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Stopping chemicals for home-made bombs

20 November 2012

Makeshift pipe bomb used to train U.S. military service personnel. Photo: M. Thompson/Wikimedia Commons (CC)

The European Parliament has voted on new legislation to restrict access to chemicals that can be used to make bombs. With 595 for, 12 against and 14 abstentions, the Parliament supported the proposal of the European Commission to ensure the same level of control over certain chemicals all over the EU.

Commenting on the parliamentary vote, EU Home Affairs Commissioner Cecilia Malmström said:

"Today, it is simply too easy to become a bomb maker in Europe. We know that home-made explosives are frequently used by terrorists and organised crime, since dangerous chemicals are freely available for purchase. We must do more to detect lone-wolves who mastermind terror from their homes, using these common agricultural and household substances."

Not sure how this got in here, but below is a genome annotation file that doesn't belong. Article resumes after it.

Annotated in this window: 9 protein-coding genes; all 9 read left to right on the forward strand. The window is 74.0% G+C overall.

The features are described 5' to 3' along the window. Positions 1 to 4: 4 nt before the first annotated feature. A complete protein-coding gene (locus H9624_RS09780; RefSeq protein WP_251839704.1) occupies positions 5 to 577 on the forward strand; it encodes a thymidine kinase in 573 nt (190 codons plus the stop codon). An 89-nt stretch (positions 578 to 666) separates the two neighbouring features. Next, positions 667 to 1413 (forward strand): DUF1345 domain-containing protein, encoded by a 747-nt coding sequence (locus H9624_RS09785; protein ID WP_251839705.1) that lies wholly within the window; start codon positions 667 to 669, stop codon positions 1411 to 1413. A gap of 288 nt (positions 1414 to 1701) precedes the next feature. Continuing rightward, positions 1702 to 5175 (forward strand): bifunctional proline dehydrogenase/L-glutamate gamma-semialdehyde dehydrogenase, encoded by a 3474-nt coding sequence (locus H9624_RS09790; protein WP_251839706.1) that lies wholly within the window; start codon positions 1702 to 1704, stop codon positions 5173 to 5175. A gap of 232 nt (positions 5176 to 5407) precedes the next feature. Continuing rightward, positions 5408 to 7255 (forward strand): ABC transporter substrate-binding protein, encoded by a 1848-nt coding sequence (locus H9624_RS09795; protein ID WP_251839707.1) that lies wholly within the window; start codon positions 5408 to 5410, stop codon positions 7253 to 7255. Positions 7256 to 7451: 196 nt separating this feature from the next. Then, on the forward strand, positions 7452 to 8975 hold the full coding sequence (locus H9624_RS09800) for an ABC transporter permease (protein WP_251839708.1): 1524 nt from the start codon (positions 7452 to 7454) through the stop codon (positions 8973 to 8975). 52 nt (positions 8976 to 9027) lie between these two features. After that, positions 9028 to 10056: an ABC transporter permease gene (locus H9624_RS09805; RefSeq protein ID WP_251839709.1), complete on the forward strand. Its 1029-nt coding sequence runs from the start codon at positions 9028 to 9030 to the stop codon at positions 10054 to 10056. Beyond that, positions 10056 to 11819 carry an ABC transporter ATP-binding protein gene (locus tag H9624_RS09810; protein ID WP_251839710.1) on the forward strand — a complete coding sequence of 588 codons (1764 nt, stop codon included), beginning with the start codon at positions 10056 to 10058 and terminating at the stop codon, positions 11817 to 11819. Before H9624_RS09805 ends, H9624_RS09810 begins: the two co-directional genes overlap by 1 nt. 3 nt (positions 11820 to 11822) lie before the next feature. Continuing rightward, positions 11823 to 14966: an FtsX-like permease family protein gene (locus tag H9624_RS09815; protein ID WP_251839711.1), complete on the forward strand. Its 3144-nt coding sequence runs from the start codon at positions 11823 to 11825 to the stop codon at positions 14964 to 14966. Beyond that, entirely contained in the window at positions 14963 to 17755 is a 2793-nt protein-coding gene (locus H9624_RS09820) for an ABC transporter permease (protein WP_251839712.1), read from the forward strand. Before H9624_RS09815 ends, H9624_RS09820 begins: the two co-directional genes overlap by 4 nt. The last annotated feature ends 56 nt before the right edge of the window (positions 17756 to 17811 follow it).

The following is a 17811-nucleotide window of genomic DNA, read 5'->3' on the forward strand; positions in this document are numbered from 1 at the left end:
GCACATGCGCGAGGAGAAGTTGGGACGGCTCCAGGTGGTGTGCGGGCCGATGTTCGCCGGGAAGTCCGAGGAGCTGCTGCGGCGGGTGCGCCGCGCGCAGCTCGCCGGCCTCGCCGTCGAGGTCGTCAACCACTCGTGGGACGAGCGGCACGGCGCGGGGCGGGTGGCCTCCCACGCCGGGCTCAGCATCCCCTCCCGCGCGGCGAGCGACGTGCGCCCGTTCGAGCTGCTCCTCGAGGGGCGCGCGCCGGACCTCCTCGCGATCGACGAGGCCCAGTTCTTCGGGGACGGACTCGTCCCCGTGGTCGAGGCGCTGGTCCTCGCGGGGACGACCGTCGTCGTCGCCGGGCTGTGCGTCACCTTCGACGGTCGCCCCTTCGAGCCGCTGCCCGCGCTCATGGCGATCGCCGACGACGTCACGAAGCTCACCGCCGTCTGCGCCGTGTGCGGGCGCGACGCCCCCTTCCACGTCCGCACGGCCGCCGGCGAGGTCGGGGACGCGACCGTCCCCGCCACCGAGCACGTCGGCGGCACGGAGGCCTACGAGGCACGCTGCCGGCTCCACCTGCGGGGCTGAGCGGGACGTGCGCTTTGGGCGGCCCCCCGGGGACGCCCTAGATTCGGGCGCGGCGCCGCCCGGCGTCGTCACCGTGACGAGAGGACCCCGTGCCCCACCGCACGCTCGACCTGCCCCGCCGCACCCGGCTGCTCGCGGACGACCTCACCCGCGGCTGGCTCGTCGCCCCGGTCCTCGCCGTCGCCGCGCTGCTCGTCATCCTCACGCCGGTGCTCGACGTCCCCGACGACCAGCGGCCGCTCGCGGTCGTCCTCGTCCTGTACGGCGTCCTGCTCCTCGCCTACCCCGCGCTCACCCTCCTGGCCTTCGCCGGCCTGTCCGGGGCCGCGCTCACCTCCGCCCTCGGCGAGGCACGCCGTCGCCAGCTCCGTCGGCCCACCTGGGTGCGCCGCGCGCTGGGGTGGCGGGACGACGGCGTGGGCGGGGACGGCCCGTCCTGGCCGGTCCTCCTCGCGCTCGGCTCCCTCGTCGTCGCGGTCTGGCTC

The new legislation restricts access to high concentrations of certain chemicals, both for over-the-counter purchases and via online stores. The legislation will require buyers to get a license in order to buy large quantities, and that such purchases must be reported to the authorities. Some substances, such as hydrogen peroxide, nitric acid and nitromethane – commonly used as fertilisers or swimming pool cleaners - will be banned for the general public above a certain concentration level. The concentration of others will have to be reduced.

"Legislation is not a silver bullet against these crimes, but common rules for dangerous chemicals is an important step in the fight against home-grown terrorism and home-made bombs", Cecilia Malmström said.

The vote in the European Parliament paves the way for a formal adoption by the ministerial Council in December so that the Directive can become law.


Read the full statement by Cecilia Malmström. Background information about how these types of chemicals are used by terrorists can be found here. The European Parliament website has more info on this week's vote.